ARTHUR C. CLARKE • FRITZ LEIBER • JAMES BLISH • ROBERT SHECKLEY • THEODORE STURGEON • DAMON KNIGHT • WALTER M. MILLER, JR. • PHILIP K. DICK • ALFRED BESTER • FREDERIC BROWN • JEROME BIXBY • WILLIAM TENN • THEODORE COGSWELL • WARD MOORE • WILLIAM MORRISON
In this unique series which critics have praised as the finest retrospective of science fiction, the latest collection is an especialy wondrous volume which reads like the ultimate tour through the Science Fiction Hall of Fame. 1953—the year which saw the presentation of the very first Hugo Awards, also saw the publication of such science fiction classics as The Demolished Man, More Than Human, and Childhood’s End—a year of great stories, indeed. And here for your enjoyment are the best tales from that truly memorable year.
So welcome back to yesterday, when Earth is about to be “liberated” by aliens, but no one can tell which aliens are truly our allies and which our enemies…when humanity undertakes a mission of planetary magnitude—the terriforming of Mars…when a scientist learns the shocking truth about time travel—and the price a traveler must pay for a one-way trip…when a small child can change the world everyone in it merely by willing things “different.”
For general comments on this series, see Isaac Asimov Presents the Great SF Stories 1, 1939.
There are no stories by Asimov himself in this volume, which isn’t entirely surprising. 1953 wasn’t a good year for him in terms of short fiction, although it saw the publication of “Sally,” ”Kid Stuff,” ”Belief,” and ”The Micropsychiatric Applications of Thiotimoline,” none of which are quite good enough to be called truly "great".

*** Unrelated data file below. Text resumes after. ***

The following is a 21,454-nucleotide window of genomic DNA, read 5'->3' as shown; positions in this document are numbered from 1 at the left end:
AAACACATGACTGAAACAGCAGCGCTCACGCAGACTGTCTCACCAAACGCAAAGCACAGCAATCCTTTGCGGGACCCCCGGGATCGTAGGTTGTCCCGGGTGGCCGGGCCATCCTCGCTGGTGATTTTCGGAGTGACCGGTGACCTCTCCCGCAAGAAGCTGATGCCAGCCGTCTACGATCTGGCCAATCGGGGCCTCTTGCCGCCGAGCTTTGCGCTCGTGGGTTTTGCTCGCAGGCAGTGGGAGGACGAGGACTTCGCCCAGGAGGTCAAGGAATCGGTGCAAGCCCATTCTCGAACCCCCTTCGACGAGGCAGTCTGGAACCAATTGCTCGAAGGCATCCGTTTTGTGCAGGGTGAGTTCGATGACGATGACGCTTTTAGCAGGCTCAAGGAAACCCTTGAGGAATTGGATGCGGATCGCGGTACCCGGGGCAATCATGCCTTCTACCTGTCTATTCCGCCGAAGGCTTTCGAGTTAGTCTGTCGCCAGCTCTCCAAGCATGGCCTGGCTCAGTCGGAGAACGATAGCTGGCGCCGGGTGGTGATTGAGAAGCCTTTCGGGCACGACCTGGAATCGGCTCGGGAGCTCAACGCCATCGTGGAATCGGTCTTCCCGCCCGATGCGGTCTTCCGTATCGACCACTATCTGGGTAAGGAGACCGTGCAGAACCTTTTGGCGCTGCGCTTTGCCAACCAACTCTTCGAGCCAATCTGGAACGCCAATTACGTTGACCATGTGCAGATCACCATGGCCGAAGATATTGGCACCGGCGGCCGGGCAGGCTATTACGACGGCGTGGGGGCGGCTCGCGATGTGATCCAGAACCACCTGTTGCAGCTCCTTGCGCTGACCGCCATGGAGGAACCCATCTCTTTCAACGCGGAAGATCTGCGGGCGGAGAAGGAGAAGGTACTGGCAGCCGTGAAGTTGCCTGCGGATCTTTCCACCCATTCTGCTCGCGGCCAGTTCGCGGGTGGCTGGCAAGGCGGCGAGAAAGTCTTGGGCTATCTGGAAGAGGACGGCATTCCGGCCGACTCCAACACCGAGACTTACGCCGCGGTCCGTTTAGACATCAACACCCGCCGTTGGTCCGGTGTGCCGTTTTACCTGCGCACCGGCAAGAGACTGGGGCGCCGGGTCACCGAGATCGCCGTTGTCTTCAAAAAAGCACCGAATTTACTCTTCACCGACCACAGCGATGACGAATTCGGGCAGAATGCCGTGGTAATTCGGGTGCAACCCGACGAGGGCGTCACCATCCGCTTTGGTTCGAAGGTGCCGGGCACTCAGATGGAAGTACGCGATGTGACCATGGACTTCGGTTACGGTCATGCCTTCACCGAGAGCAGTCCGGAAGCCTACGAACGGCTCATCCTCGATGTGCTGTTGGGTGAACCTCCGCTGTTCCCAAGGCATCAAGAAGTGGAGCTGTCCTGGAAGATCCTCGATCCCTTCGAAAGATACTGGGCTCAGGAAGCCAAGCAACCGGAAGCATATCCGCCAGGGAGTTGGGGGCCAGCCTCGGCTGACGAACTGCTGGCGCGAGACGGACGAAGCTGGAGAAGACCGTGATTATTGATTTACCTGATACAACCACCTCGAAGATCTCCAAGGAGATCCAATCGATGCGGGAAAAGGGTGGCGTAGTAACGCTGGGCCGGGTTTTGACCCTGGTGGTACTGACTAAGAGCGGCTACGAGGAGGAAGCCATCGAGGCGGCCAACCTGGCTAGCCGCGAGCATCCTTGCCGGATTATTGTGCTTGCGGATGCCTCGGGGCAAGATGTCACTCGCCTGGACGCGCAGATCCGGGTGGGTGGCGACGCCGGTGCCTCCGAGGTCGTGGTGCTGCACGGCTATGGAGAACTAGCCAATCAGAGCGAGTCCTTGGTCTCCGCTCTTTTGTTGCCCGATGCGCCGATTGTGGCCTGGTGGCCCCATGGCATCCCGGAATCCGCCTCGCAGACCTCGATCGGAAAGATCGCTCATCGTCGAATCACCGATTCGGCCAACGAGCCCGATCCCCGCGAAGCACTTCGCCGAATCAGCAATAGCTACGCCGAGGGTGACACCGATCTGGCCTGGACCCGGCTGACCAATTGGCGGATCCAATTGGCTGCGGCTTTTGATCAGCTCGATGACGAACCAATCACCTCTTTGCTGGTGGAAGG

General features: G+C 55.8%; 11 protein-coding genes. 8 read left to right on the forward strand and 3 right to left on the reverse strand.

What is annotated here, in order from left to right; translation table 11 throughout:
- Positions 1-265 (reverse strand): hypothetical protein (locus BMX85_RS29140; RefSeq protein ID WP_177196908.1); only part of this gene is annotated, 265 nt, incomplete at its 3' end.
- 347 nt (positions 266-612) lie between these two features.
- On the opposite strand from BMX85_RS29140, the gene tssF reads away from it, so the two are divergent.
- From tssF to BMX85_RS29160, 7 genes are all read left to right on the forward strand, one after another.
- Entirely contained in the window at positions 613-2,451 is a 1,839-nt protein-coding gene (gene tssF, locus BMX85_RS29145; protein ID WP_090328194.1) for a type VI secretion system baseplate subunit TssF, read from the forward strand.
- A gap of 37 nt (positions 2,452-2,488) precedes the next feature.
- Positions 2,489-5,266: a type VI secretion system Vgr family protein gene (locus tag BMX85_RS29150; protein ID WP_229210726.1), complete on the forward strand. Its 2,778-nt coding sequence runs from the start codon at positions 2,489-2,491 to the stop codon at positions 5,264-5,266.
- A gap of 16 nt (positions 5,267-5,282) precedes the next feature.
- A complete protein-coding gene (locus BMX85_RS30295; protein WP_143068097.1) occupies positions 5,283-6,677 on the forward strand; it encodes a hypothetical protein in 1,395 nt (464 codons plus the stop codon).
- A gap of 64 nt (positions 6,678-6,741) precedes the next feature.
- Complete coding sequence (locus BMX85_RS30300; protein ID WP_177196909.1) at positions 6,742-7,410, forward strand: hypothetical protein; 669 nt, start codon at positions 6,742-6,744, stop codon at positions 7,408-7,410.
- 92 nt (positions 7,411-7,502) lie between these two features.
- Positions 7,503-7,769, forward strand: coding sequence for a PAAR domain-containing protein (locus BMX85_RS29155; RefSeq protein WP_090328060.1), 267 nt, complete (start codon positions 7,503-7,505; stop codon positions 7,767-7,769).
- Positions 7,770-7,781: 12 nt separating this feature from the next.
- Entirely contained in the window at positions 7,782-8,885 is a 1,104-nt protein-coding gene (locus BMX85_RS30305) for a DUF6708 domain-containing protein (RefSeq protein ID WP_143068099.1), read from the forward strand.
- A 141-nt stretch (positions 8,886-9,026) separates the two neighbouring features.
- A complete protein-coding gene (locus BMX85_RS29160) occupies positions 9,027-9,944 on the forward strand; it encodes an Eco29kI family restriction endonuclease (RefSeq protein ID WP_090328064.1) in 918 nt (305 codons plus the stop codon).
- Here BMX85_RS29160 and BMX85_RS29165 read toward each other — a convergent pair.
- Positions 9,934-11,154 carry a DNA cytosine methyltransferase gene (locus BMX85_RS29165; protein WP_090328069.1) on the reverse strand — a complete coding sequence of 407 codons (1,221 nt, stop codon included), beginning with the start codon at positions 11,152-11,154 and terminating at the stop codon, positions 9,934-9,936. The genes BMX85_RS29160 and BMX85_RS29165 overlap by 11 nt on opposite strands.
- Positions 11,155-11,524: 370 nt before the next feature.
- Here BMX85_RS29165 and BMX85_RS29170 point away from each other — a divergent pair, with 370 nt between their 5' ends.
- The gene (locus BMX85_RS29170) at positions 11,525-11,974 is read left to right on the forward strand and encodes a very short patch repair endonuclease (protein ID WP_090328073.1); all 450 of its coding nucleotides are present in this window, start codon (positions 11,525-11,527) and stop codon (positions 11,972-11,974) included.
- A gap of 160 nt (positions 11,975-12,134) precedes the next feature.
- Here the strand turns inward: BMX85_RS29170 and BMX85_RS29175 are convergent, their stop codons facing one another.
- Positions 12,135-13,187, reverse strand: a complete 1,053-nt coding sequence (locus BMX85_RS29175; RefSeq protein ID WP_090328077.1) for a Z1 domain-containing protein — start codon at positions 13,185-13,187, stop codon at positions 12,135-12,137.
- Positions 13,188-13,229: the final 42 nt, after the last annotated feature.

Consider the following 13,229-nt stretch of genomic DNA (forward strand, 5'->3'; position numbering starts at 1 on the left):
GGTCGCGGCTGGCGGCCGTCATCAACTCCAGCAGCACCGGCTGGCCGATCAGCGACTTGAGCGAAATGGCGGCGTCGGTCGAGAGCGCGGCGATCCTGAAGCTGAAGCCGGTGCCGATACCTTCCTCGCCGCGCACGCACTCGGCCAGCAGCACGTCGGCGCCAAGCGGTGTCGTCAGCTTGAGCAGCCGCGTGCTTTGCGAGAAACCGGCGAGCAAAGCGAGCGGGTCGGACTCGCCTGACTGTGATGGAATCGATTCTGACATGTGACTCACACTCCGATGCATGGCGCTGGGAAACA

(At the same time, of course, neither are a lot of stories that did get included in the anthology, either. Oh, well.)
There are, nonetheless, some very good stories in here, in particular four that occur one after the other: Theodore Sturgeon’s “Saucer of Loneliness,” William Tenn’s “Liberation of Earth,” Ward Moore’s “Lot,” and Arthur C. Clarke’s “Nine Billion Names of God.” Three other stories deserve particular mention: Fritz Leiber’s “Bad Day for Sales,” Theodore R. Cogswell’s “Wall Around the World,” and Jerome Bixby’s a little too famous “It’s a Good Life".
In the end, then, I’m just willing enough to give this book a good recommendation, despite its bad taste at leaving Asimov himself out in the cold.
One other note. I mention in my review of Isaac Asimov Presents the Great SF Stories 12, 1950 how DAW changed the style of their spines at that point in the series. Well, with this volume, they change it again: this time the typeface is changed to something utterly different and (frankly) distinctly worse than the dignified serif font they were using before. Oh, well. There’s no accounting for taste, I suppose.